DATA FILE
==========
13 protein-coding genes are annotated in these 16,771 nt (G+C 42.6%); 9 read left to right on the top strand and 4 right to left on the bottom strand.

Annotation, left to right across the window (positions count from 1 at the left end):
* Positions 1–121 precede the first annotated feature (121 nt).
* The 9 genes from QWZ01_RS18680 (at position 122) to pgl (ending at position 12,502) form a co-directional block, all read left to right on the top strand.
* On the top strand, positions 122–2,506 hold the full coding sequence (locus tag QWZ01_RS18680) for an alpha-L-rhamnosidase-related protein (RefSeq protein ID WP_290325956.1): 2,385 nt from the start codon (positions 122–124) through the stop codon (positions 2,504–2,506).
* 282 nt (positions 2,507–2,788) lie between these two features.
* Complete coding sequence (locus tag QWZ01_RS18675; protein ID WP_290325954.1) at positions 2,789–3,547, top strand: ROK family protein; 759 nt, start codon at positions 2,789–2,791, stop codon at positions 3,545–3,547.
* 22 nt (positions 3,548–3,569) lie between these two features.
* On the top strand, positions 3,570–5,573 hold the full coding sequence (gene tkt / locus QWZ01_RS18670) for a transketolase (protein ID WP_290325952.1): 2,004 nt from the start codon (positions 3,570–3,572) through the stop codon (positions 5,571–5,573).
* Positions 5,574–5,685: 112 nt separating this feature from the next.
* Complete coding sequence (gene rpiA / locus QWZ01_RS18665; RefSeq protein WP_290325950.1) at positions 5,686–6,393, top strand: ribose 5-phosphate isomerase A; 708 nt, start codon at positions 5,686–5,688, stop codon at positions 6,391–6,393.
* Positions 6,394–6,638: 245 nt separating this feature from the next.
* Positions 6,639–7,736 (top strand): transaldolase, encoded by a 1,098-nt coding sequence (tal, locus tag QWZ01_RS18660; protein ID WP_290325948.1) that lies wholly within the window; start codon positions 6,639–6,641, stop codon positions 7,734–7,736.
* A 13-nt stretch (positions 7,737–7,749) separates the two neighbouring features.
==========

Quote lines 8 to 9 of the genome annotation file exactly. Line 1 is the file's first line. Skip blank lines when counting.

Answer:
* 22 nt (positions 3,548–3,569) lie between these two features.
* On the top strand, positions 3,570–5,573 hold the full coding sequence (gene tkt / locus QWZ01_RS18670) for a transketolase (protein ID WP_290325952.1): 2,004 nt from the start codon (positions 3,570–3,572) through the stop codon (positions 5,571–5,573).